A bill working its way through North Carolina’s GOP-dominated legislature, which would criminalize protests that cause over $1,500 in property damage, got pushback on August 18, 2021, with the state leader of the American Civil Liberties Union (ACLU) calling it “a retaliation against the Black Lives Matter (BLM) movement.”
The comment from the ACLU’s Angaza Laughinghouse echoed skepticism voiced by other activists in the state. Kerwin Pittman, a community organizer with a nonprofit dedicated to ending “structural racism and mass incarceration” across the state, wondered why similar bills weren’t proposed to address the damage left in the wake of large celebrations after state college teams win tournament games. An attorney with his group, Emancipate North Carolina, called the bill “racist.”
“It’s an anti-Black Lives Matter bill,” added the attorney, Dawn Blagrove.
HB805 was sponsored by state House Speaker Tim Moore (R-Kings Mountain), who called the criticisms of it “nonsense.”
“Like so many other North Carolinians, I saw the destruction that happened last year with, what was not protests, but what became riots, looting, assaults,” he said.
But in their rush to address that problem, Moore and his fellow Republicans have failed to take up a single one of the racial equity proposals presented since the death of George Floyd at the hands of Minneapolis police sparked the riots that incensed them. For that reason, Gov. Roy Cooper (D) said he has concerns about the bill, even though he agrees that people should be prosecuted for vandalism and looting.
The bill would increase penalties for those crimes, making each a felony if committed during a riot, while also empowering judges to jail those arrested on the charges up to 48 hours without being assigned a bond. It also allows protestors to be sued for up to three times the nominal amount of the damages they cause.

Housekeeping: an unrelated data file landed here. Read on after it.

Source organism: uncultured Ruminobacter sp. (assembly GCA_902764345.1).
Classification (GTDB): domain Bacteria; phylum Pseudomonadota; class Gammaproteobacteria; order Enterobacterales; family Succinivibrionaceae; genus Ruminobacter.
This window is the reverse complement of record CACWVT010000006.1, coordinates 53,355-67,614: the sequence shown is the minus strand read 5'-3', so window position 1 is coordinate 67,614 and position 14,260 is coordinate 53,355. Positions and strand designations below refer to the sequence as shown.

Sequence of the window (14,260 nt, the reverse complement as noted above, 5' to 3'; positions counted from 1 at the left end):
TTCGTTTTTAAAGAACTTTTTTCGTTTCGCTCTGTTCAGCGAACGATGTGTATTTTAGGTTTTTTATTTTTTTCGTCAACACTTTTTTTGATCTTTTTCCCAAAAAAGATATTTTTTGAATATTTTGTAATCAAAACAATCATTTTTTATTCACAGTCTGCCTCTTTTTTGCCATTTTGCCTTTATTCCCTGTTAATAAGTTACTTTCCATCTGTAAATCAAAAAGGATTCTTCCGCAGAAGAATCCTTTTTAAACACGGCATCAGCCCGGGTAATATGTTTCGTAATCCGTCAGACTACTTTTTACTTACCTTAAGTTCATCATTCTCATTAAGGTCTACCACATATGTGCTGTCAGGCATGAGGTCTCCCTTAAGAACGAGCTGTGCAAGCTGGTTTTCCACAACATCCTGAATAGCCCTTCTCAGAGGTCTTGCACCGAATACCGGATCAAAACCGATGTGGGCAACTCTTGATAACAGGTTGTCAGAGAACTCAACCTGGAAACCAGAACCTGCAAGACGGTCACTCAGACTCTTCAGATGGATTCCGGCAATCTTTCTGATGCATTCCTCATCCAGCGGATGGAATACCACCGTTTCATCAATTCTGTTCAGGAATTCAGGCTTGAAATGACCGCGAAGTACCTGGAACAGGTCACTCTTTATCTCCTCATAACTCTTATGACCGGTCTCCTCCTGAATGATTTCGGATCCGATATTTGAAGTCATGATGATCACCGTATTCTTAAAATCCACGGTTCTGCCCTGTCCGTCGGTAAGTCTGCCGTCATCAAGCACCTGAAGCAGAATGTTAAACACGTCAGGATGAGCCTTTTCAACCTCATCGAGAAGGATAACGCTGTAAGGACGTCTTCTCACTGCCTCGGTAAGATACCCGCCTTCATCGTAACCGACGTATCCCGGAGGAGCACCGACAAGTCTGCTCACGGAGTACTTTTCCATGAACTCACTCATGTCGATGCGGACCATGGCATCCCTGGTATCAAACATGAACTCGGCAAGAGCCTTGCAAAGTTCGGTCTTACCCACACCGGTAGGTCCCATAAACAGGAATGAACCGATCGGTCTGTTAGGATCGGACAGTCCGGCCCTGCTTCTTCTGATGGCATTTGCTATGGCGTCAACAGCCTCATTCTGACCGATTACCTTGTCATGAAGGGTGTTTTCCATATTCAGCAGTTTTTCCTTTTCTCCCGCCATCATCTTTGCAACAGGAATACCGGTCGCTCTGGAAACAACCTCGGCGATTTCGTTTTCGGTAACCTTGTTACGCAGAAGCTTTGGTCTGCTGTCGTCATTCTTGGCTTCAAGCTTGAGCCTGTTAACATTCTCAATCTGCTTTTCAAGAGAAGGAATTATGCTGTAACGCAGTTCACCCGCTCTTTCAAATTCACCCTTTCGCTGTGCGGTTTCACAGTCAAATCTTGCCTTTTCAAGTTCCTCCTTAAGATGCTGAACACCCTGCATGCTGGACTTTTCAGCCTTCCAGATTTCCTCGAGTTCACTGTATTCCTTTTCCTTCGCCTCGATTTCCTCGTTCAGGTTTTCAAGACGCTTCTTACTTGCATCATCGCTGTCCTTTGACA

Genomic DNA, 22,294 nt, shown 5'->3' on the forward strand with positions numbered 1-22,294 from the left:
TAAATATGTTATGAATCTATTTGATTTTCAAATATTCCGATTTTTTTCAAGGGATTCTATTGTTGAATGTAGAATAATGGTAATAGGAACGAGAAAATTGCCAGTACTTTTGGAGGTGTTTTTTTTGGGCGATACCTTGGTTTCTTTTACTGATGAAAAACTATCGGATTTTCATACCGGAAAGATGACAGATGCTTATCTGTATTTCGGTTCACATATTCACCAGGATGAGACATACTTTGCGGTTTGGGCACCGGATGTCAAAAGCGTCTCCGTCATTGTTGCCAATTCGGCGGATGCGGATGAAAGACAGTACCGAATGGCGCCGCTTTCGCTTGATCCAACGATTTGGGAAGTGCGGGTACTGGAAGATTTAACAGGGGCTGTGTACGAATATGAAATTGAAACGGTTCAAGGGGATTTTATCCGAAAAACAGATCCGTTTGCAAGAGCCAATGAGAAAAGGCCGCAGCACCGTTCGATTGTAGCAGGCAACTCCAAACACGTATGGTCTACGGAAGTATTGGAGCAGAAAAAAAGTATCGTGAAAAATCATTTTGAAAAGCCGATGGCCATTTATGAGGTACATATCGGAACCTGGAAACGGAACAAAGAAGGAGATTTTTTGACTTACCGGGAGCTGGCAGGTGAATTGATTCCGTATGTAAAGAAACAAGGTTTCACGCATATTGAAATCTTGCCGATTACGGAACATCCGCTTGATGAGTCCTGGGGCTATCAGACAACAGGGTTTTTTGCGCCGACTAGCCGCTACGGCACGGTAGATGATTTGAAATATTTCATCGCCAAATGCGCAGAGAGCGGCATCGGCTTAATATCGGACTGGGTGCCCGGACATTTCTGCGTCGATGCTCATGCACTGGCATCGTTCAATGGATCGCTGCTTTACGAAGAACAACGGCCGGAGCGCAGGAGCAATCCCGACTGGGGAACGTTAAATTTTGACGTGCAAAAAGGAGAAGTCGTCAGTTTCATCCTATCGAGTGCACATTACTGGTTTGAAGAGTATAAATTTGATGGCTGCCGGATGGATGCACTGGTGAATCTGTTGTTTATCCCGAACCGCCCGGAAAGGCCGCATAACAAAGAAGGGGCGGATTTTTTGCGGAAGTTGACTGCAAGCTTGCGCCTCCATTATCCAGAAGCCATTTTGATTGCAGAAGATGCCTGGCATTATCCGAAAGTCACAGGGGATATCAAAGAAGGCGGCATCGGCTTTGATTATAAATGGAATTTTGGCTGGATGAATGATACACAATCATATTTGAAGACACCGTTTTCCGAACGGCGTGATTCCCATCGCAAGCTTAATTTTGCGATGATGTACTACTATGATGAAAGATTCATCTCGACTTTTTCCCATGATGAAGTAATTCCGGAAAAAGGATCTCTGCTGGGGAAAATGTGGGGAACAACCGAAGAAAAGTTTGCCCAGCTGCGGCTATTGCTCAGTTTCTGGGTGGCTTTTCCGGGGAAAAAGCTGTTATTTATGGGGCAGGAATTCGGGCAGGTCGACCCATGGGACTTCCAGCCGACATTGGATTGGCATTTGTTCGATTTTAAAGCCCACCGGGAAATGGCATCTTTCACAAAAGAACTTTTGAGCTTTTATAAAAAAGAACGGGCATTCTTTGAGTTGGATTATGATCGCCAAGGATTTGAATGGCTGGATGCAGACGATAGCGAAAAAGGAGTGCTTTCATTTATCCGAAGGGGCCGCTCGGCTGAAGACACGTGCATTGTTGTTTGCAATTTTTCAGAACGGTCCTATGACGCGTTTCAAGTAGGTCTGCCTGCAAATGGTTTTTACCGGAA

Those stiffer penalties, combined with discretion usually afforded police in such situations, create a legal ice-block that is “a direct response to Black and brown people taking to the streets and exercising their constitutional rights to protest,” Blagrove said.
“I think it should absolutely be what I hope is a chilling effect,” Moore said. ”I hope it’s a chilling effect on somebody thinking they can go out and destroy somebody else’s property.”
Though the bill passed the state House and was then approved by the Senate’s Judiciary Committee on August 9, 2021, it won’t be taken up by the full Senate until the lower chamber addresses some of the Senate’s other legislative proposals, promised Senate Leader Phil Berger (R-Eden).
Source: National Review, Raleigh News&Observer, WNCN-TV
As a digital subscriber to Criminal Legal News, you can access full text and downloads for this and other premium content.
Already a subscriber? Login